Developing rapport with an interview subject is essential, says Weintraub, who uses interviews in many of his documentaries. “People are fairly humble,” he says. “Often, they don’t necessarily want to reveal their lives and inner thoughts to someone they don’t know.”
Being a good interviewer also requires an open mind and active listening, he continues. “I find that the most valuable answers come not from the initial questions but from the give-and-take, the follow-up. Someone says an innocuous thing, and all the sudden it opens up a whole world.”
A race against time
For many researchers, the biggest challenge in collecting oral histories is time itself. In the last nine months, six of the people he interviewed during the past year have died, Weintraub says. They include local luminaries like Cal Calhoun and Theron Maybin. Calhoun was the co-founder and master of ceremonies for the “Carolina Barn Dance” radio show, once broadcast to over 500 stations around the country. And Maybin, aka “the Mayor of Green River,” was renowned for his homespun agricultural wisdom.
“Every time I lose one of these elders, I realize how much more work there is to do and how much quicker we need to do it,” notes Weintraub. Despite his best efforts, the Center for Cultural Preservation has a backlog of people waiting to be interviewed, he says. And the Swannanoa Valley Museum, says Smith, has many previously recorded interviews that still need to be transcribed.
Sometimes, simply finding storage space can be daunting. “We have hundreds of thousands of stories,” says Sirah, adding that they’re currently being stored at the Library of Congress while the International Storytelling Center works to digitize its material. “The idea is to make this collection available to every child and student and teacher in the nation for free,” he explains.
For Veteto, who also runs a farm in Yancey County in addition to his seed preservation work, time constraints have limited his story collecting recently. “You have to block out about two hours to record an interview; then to transcribe it takes many more hours,” he says. “I’m sort of more in a phase where I’ve gathered so many stories and seeds that now I want to get those out” to the public at large.
Making history pay
With so many researchers short on time and resources, some elders and their families turn to other options for documenting their history.
Local author Sheridan Hill, for example, gave up a career in journalism to offer her services as a paid personal biographer, producing books about her clients’ lives. “I wanted, as writers often say, more room to write, and I really had this deep hunger to work longer with one person,” says Hill, who typically produces one or two biographies a year.
Hill offers clients two options: either a full biography, with life events placed in the context of local, national and global events, or a first-person, memoir-style account.
Such services, though, don’t come cheap. “Honestly, in my case, these are people who can afford to pay a professional writer to spend a year producing an archive-quality book for their family,” she explains.
But for those with more limited means, Hill’s advice is simple: “Go ahead and get the interviews done, because anyone can write a book later. And make a backup copy of them: Redundancy is the most critical thing in archiving.”
Of the people, by the people, for the people
Another alternative empowers elders to do their own documenting. Developed by pioneering gerontology researcher James Birren in the 1970s, the Guided Autobiography, or GAB, method enables people of all ages and backgrounds to explore their own lives and experiences through a series of themes and shared discussion sessions, says Svensson of the Birren Center.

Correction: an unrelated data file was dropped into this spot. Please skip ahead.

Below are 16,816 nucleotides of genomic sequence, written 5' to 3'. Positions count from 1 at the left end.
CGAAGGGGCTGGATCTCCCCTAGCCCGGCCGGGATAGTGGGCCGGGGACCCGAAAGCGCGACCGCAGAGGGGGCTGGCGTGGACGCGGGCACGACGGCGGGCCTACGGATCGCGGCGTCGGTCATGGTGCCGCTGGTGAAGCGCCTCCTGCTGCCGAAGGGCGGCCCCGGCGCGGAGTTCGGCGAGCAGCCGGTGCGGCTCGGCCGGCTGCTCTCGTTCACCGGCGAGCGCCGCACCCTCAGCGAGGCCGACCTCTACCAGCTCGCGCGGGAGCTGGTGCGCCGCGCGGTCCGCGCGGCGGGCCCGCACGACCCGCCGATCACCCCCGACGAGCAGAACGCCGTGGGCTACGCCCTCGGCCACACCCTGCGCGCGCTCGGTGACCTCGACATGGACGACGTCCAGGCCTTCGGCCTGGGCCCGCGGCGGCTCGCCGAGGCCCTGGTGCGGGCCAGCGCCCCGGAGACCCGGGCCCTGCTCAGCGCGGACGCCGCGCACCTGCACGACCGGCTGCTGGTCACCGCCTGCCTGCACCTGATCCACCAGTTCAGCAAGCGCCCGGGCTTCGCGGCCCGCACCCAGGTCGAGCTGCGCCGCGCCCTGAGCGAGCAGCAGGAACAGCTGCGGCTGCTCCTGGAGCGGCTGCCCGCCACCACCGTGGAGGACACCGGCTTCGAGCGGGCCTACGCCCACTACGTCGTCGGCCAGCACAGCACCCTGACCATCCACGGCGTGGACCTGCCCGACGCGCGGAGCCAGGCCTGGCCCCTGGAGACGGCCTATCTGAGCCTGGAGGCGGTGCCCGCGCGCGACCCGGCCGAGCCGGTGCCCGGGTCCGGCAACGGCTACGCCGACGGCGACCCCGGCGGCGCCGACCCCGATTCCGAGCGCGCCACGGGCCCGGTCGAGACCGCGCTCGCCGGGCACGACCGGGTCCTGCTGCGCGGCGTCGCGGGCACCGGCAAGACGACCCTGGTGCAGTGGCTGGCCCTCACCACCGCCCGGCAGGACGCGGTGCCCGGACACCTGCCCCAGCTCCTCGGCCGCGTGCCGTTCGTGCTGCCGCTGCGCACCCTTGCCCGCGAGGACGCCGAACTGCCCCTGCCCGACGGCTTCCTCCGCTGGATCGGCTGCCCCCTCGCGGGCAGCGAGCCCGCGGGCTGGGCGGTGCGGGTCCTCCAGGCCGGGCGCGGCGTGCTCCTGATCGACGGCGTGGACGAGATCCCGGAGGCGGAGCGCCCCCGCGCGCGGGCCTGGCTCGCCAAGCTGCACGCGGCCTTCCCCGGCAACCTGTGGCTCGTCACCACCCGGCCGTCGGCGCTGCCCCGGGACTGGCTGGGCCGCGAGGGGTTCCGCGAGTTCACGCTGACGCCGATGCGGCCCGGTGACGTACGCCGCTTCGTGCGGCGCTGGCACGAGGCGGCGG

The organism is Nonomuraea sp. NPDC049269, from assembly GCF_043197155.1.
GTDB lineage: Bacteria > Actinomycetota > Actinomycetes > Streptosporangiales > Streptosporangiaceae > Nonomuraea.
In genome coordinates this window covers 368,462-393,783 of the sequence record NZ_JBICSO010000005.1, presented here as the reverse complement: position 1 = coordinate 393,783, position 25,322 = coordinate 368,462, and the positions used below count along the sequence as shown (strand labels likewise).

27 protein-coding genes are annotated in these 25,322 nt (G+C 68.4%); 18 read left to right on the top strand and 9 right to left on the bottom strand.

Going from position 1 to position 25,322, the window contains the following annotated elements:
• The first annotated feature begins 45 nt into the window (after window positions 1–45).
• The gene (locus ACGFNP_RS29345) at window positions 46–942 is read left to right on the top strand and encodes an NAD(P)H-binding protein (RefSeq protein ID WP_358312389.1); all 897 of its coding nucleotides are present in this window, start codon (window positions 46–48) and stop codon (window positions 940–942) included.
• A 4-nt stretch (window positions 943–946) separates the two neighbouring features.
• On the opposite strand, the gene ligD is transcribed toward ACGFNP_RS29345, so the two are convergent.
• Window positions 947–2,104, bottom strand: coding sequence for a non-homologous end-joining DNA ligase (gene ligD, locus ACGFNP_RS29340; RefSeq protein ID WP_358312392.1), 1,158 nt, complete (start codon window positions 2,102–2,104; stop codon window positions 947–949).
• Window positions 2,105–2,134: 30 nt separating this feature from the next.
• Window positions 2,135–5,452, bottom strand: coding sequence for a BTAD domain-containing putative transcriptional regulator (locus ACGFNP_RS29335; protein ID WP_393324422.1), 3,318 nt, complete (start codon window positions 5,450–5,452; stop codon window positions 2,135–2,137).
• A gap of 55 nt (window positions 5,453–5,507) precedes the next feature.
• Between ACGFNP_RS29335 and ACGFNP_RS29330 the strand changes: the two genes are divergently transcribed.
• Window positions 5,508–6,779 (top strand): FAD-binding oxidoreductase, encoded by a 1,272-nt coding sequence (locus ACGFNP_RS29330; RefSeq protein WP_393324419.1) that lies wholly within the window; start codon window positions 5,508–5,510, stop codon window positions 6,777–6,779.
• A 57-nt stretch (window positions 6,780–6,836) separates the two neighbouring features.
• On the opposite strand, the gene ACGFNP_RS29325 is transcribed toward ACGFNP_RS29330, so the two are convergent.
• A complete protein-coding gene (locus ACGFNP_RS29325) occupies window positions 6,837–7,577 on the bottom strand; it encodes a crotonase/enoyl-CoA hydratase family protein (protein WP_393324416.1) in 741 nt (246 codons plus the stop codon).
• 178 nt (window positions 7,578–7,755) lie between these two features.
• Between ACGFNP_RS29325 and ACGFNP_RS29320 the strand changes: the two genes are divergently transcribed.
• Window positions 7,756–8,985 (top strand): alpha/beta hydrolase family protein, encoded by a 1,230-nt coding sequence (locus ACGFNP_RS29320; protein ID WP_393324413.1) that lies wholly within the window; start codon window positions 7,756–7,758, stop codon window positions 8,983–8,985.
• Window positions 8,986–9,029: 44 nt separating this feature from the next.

Life events and experiences are grouped under themes that range from money and career to gender identity, death and life values. “With each theme,” she explains, “you’re given a set of 10 or 12 questions that are not meant to be answered literally but to spark memory in you, or resonate in you someway that another memory doesn’t.”
Caroline Manheimer, a certified GAB instructor who’s the mother of Asheville Mayor Esther Manheimer, has established several such groups in different local venues. In those sessions, various themes emerged that told participants’ life stories while also offering glimpses into the city’s history. “The one African-American group at the senior center on Grove Street got to be really interesting,” she recalls, “because it rather quickly got into very tangible social history.” The topics covered ranged from students’ enrollment in Rosenwald schools around the region to the destruction of the Eagle Street community during 1970s urban renewal.
“It’s their story, their neighborhoods — they remember a particular gas station or building,” says Manheimer. “I learned a lot about the whole sense of community. It’s been really educational for me.”
But regardless of how or why one goes about preserving local elders’ stories, the task of documenting these lives and lived experiences also requires community support, says Smith, adding that her museum always needs more volunteers to help capture oral histories and transcribe the ones already collected.
“It’s a time-consuming process, but if there are people that like that kind of work, you get to really listen to the interview in-depth and learn a lot while you’re transcribing,” she explains. “Just having people who are willing to set up interviews with the people we want to speak with is very helpful.”
The International Storytelling Center, meanwhile, is looking for new, innovative ways to share its collection with the public, says Sirah. “Check out our website or come to an event or just step through the door,” he advises those who want to lend a hand. “As soon as you do that, you’re beginning the process of understanding the movement and our tradition.”
And long after folks have passed on, notes Weintraub, their voices can continue to reverberate. “To record those stories means that person never dies, because what they had to say, and how they lived their lives, is now accessible to anybody. The passion in a voice — the glow or the sadness in their eyes — it makes this history so much more personal and meaningful.”